I brought my telescope to a friends last night and a bunch of us checked out Saturn for the short time it was in the sky. It wasn’t ideal conditions, but I managed to get this picture of Saturn. Once it starts appearing again later in the year I should be able to snap a better picture.
So this week I drove 5 hours north to the outskirts of Yosemite to buy an 18” Dobsonian telescope.
Decided to try and see if my current Astrophotography equipment would work on it, and holy shit. Will hopefully have some Jupiter pics so share by tomorrow. Saturn is unfortunately blocked for me at the moment.
I’ve been getting a lot of questions lately about my space photography, so I thought I would explain in as much detail how I take them, as well as other information for getting into amateur astronomy.
Before I get started though I want to just say to anyone out there who isn’t even remotely interested in space, give it a chance. For some reason the majority of my life I looked at space as something artificial, boring and in a way two dimensional. Then one night I was looking at the moon and realized that it was a tangible object, and there was nothing separating me, from it. From that moment on it had my attention, and now I realize that it is by far the most fascinating and mysterious thing that is available to me. I think we owe it to ourselves and to future generations to get excited about it, and to start a new dialogue pushing for more funding/research/exploration. If you want to learn more, I recommend following r/space and r/spaceporn on reddit, two of my favorite subreddits by far.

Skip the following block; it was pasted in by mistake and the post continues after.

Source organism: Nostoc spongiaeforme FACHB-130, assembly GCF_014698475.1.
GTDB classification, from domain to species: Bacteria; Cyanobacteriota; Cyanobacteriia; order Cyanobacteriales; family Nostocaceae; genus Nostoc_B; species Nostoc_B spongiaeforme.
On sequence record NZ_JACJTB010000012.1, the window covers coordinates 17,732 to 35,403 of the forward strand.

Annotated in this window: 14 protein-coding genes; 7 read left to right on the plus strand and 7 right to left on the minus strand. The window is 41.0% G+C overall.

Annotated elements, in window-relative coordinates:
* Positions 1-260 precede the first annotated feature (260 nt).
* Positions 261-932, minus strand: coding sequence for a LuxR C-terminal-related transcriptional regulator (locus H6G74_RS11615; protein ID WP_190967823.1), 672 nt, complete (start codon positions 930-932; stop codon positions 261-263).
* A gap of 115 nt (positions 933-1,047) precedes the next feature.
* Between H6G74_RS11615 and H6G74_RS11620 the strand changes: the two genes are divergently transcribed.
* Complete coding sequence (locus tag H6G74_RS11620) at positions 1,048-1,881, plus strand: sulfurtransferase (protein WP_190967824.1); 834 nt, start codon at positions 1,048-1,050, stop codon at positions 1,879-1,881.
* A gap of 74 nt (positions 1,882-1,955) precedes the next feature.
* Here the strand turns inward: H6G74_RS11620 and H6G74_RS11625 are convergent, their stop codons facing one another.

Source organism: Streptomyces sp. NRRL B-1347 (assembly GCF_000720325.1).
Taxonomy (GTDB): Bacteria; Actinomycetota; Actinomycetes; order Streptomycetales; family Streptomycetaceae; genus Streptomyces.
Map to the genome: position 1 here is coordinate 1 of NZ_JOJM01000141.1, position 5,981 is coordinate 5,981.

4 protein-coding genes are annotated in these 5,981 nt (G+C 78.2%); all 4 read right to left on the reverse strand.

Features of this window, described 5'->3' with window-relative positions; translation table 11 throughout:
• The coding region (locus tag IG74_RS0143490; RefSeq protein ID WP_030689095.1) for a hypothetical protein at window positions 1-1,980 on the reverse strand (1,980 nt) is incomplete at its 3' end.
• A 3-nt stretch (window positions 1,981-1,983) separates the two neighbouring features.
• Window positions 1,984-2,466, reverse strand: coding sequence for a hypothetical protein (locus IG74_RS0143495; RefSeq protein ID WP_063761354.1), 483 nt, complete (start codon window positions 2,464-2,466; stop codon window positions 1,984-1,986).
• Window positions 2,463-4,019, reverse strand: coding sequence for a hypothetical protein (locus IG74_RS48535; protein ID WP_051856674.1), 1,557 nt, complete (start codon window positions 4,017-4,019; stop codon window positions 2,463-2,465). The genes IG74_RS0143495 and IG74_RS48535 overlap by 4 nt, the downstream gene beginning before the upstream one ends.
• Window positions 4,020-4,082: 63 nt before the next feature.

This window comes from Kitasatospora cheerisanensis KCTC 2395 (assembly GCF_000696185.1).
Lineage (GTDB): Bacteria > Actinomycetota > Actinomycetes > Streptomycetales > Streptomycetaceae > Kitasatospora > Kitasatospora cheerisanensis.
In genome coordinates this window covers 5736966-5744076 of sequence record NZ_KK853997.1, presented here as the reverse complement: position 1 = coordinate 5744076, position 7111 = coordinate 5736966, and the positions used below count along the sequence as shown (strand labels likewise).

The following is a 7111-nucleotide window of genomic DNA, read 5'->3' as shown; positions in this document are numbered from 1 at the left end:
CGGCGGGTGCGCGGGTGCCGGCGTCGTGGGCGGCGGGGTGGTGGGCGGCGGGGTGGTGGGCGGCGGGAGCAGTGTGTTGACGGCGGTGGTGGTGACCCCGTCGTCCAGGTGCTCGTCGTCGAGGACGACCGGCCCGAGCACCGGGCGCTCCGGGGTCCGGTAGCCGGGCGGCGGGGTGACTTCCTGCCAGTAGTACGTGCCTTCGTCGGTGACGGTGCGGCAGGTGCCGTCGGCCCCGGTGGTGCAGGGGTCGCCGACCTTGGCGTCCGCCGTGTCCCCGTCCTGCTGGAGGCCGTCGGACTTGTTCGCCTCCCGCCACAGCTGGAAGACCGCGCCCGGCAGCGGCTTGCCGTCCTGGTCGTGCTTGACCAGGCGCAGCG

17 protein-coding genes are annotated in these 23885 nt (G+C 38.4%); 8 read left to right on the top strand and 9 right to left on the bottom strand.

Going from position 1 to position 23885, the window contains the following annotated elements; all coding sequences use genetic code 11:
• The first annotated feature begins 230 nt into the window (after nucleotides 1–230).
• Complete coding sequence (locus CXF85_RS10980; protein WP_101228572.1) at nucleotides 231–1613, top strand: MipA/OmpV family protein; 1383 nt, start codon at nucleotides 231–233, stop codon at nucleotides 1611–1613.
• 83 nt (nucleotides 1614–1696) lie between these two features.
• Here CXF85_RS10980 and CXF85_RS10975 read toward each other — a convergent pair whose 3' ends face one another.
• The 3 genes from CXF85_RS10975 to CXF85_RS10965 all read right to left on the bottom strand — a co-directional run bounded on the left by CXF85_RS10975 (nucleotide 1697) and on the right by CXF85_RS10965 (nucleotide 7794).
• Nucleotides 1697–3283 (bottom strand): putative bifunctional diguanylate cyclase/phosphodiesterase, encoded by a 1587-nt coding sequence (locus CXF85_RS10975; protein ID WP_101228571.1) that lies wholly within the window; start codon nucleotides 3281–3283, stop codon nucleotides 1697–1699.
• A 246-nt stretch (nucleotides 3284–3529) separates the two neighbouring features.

This book is a must. A lot of the info I’m about to share is ripped right from this book. I wish I would have picked it up before buying my current telescope because it has an entire section devoted to what to buy. It also has tons of info for learning the night sky, which I am still in the process of doing. It’s a strange thing when the night sky begins to look familiar and you can pick out planets and constellations instantly.
It’s recommended that you start with binoculars, but I don’t think it’s a huge deal. However, if you are on a limited budget and want to see things like Jupiter and its moons, craters on the moon, (a faint) Andromeda Galaxy, then pick these up. They are a good way to learn the night sky and will help you in your transition to a telescope. I have this particular pair and I still use them to help spot harder to find objects. They will also increase the amount of stars you see by quite a lot.